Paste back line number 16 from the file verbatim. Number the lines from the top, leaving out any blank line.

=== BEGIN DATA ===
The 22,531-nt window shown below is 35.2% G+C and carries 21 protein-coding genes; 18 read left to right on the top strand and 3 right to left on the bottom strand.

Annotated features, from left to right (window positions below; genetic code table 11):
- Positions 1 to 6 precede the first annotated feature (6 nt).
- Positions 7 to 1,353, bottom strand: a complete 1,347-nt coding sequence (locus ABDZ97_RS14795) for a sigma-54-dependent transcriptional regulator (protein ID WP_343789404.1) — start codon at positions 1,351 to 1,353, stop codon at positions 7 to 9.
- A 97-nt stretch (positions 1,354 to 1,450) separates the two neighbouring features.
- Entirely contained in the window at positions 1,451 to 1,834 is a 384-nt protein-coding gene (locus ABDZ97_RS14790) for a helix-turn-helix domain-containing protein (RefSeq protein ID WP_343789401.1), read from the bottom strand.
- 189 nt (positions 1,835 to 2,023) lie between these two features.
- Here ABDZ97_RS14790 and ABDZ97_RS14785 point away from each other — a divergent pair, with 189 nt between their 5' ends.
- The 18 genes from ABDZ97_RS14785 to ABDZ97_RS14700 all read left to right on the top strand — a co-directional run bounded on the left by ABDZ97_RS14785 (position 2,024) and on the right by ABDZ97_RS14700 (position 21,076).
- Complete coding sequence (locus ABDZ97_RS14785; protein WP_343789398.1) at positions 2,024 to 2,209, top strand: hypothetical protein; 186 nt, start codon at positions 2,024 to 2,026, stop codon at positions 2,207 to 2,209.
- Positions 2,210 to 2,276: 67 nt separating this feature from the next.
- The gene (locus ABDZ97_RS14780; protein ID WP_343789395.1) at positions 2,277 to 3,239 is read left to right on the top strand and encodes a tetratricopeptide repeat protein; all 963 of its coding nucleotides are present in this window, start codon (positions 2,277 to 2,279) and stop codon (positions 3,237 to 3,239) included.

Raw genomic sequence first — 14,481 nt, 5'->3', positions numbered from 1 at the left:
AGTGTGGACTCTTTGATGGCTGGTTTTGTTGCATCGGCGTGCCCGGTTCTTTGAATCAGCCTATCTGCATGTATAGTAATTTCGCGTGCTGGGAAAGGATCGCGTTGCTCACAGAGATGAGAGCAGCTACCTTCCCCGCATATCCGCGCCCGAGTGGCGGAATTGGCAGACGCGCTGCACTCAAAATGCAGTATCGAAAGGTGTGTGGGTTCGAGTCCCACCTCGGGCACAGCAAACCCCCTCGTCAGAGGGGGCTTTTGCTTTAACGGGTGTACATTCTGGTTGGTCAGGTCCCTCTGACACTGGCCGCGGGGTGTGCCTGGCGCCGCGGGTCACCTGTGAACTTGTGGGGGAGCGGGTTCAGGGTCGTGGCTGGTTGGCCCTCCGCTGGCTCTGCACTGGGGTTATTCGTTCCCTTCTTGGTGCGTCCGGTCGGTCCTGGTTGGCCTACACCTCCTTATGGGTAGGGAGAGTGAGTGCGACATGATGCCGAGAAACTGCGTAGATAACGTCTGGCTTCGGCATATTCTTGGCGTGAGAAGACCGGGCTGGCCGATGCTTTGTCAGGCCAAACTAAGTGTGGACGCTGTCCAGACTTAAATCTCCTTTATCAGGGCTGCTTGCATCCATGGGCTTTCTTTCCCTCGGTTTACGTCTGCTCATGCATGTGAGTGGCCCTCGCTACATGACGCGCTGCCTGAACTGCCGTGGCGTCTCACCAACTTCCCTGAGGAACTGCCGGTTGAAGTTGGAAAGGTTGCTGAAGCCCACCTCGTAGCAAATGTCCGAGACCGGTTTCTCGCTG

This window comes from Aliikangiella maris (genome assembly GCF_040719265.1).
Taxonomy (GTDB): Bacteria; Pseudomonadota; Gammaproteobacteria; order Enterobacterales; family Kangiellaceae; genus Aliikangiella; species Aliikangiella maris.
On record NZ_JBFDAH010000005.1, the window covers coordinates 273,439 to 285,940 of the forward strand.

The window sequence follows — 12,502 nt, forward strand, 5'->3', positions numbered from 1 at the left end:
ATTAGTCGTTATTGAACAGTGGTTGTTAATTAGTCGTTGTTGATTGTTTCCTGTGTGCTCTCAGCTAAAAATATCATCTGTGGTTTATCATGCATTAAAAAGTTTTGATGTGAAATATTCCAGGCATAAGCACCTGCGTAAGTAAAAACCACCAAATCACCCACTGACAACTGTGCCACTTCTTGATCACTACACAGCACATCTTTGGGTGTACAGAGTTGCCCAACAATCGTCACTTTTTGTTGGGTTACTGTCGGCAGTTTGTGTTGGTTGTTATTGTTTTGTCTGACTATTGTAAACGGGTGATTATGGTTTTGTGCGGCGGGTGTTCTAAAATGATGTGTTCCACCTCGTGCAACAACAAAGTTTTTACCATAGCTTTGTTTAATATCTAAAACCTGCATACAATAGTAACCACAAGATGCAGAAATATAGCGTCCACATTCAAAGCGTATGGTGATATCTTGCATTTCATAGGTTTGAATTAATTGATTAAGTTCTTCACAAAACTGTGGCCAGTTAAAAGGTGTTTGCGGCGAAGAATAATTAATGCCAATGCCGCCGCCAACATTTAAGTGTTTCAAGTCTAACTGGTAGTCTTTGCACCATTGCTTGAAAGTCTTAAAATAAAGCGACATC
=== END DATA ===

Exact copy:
Taxonomy (GTDB): Bacteria; Pseudomonadota; Gammaproteobacteria; order Enterobacterales; family Kangiellaceae; genus Aliikangiella; species Aliikangiella maris.